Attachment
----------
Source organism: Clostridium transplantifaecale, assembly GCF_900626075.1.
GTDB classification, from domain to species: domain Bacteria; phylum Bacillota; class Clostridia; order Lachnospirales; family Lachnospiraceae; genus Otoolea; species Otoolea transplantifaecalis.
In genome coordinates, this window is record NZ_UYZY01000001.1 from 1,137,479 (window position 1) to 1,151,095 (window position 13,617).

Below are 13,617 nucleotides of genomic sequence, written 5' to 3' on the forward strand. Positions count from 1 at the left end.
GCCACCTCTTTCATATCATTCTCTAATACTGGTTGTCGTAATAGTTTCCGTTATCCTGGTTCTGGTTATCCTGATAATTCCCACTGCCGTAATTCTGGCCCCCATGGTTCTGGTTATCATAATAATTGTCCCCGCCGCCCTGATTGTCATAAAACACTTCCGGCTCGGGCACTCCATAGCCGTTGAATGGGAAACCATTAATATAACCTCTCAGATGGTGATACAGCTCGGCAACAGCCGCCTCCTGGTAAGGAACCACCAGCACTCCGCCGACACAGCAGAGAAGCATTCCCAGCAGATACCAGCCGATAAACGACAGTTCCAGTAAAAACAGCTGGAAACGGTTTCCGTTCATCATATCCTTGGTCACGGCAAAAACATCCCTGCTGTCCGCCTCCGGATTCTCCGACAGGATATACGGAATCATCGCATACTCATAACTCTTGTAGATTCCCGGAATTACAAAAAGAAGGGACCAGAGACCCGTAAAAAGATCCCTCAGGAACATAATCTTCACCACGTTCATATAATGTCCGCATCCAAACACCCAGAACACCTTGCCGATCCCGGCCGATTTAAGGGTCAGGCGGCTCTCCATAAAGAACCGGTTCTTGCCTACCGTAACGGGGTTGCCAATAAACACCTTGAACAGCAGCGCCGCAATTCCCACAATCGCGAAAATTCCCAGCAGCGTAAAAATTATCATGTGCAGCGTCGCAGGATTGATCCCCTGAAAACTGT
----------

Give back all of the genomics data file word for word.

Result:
Source organism: Clostridium transplantifaecale, assembly GCF_900626075.1.
GTDB classification, from domain to species: domain Bacteria; phylum Bacillota; class Clostridia; order Lachnospirales; family Lachnospiraceae; genus Otoolea; species Otoolea transplantifaecalis.
In genome coordinates, this window is record NZ_UYZY01000001.1 from 1,137,479 (window position 1) to 1,151,095 (window position 13,617).

Below are 13,617 nucleotides of genomic sequence, written 5' to 3' on the forward strand. Positions count from 1 at the left end.
GCCACCTCTTTCATATCATTCTCTAATACTGGTTGTCGTAATAGTTTCCGTTATCCTGGTTCTGGTTATCCTGATAATTCCCACTGCCGTAATTCTGGCCCCCATGGTTCTGGTTATCATAATAATTGTCCCCGCCGCCCTGATTGTCATAAAACACTTCCGGCTCGGGCACTCCATAGCCGTTGAATGGGAAACCATTAATATAACCTCTCAGATGGTGATACAGCTCGGCAACAGCCGCCTCCTGGTAAGGAACCACCAGCACTCCGCCGACACAGCAGAGAAGCATTCCCAGCAGATACCAGCCGATAAACGACAGTTCCAGTAAAAACAGCTGGAAACGGTTTCCGTTCATCATATCCTTGGTCACGGCAAAAACATCCCTGCTGTCCGCCTCCGGATTCTCCGACAGGATATACGGAATCATCGCATACTCATAACTCTTGTAGATTCCCGGAATTACAAAAAGAAGGGACCAGAGACCCGTAAAAAGATCCCTCAGGAACATAATCTTCACCACGTTCATATAATGTCCGCATCCAAACACCCAGAACACCTTGCCGATCCCGGCCGATTTAAGGGTCAGGCGGCTCTCCATAAAGAACCGGTTCTTGCCTACCGTAACGGGGTTGCCAATAAACACCTTGAACAGCAGCGCCGCAATTCCCACAATCGCGAAAATTCCCAGCAGCGTAAAAATTATCATGTGCAGCGTCGCAGGATTGATCCCCTGAAAACTGT